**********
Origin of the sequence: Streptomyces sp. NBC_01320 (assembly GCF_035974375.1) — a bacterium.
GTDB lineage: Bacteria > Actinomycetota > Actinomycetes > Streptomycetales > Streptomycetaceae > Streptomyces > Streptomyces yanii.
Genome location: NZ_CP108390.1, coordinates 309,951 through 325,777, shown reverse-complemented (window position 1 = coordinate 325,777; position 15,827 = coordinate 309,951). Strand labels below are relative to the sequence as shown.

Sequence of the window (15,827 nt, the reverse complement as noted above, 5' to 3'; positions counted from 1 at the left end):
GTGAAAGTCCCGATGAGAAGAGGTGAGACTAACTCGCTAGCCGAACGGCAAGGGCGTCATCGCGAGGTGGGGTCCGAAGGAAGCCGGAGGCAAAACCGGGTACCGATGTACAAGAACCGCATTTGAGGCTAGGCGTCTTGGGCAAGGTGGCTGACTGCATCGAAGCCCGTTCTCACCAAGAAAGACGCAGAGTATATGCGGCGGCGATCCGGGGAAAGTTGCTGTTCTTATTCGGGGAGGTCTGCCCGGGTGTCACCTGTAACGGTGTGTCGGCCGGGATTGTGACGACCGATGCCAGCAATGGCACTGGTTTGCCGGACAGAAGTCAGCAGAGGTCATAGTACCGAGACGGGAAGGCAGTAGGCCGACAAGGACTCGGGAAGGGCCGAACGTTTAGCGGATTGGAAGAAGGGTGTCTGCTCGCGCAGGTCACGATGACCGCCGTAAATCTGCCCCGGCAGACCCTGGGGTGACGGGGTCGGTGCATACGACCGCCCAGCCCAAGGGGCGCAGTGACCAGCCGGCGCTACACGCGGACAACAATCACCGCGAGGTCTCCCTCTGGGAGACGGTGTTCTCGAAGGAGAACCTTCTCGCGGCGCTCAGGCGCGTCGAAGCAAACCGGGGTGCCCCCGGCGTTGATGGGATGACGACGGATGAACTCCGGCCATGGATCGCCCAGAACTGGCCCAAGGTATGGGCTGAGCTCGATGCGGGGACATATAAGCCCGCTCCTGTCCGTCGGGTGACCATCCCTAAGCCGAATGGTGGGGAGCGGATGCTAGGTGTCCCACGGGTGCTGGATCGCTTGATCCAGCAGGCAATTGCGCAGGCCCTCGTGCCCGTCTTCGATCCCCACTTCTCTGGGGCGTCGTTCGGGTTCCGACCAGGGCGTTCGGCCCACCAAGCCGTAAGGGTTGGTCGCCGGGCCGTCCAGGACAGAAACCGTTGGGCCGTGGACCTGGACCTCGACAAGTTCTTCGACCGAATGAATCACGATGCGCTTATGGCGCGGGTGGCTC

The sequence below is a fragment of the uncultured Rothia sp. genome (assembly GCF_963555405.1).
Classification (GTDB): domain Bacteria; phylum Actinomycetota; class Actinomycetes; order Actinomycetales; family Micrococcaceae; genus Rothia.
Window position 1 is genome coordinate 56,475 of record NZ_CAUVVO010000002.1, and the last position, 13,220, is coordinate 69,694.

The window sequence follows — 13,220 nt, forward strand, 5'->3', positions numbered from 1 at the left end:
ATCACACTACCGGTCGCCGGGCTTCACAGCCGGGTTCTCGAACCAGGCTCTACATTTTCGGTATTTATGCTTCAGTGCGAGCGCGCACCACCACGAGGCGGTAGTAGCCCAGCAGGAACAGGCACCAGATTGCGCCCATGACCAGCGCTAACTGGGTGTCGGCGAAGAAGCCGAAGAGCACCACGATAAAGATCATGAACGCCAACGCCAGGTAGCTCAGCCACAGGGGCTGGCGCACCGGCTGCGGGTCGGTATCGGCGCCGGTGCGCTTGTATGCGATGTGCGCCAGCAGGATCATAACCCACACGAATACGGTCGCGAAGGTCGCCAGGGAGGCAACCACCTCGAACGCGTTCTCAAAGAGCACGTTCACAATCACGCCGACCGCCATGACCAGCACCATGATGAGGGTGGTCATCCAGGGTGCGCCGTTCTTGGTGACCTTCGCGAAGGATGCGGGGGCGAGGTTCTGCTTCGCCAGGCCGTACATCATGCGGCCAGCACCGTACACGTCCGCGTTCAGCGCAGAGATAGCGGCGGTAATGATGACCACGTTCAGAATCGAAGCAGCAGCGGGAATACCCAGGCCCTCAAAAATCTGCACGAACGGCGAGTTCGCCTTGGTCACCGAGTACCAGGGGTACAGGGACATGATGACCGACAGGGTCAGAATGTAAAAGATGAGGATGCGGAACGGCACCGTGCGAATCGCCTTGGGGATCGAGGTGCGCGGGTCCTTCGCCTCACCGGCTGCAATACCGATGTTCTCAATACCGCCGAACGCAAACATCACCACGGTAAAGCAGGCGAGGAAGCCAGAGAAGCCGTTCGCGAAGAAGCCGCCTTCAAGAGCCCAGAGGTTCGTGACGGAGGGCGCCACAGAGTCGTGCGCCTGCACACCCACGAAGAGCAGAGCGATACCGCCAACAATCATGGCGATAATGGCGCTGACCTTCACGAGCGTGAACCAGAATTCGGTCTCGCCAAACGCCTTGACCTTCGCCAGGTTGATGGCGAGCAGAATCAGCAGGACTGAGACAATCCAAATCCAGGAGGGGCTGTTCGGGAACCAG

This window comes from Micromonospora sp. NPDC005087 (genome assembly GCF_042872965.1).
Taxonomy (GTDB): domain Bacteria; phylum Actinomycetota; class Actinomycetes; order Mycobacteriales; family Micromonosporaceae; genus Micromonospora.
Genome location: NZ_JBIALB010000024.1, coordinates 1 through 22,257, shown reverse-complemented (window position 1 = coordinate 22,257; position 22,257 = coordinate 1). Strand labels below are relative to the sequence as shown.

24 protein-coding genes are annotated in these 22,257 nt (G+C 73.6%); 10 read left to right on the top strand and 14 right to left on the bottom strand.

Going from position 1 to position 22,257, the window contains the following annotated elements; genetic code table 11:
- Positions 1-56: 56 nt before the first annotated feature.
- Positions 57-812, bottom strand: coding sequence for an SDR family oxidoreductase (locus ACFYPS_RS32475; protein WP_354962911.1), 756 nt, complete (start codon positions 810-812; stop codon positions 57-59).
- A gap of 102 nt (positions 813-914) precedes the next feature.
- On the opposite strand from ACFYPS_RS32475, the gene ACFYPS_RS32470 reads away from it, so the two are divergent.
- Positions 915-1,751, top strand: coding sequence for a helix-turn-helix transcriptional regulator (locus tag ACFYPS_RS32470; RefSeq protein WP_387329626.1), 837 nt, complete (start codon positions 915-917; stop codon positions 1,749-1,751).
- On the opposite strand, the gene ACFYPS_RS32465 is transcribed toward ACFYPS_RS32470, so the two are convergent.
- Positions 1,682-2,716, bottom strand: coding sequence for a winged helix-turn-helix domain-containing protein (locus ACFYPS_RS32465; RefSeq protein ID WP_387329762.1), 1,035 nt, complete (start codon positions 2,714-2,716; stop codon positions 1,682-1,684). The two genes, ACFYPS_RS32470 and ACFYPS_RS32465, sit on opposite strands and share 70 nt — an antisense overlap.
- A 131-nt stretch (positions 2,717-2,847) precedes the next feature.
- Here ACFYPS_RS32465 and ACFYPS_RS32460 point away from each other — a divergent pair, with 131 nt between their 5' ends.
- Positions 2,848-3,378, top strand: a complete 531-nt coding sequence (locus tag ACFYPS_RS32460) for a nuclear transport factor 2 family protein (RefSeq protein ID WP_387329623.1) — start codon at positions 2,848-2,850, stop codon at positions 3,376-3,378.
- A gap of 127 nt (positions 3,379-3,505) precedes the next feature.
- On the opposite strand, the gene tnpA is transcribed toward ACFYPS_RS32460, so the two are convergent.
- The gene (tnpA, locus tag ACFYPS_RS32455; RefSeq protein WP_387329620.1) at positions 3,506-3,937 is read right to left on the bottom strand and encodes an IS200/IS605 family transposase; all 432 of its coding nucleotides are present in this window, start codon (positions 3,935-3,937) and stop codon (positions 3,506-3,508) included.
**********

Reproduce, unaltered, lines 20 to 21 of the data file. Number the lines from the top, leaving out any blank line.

- Positions 915-1,751, top strand: coding sequence for a helix-turn-helix transcriptional regulator (locus tag ACFYPS_RS32470; RefSeq protein WP_387329626.1), 837 nt, complete (start codon positions 915-917; stop codon positions 1,749-1,751).
- On the opposite strand, the gene ACFYPS_RS32465 is transcribed toward ACFYPS_RS32470, so the two are convergent.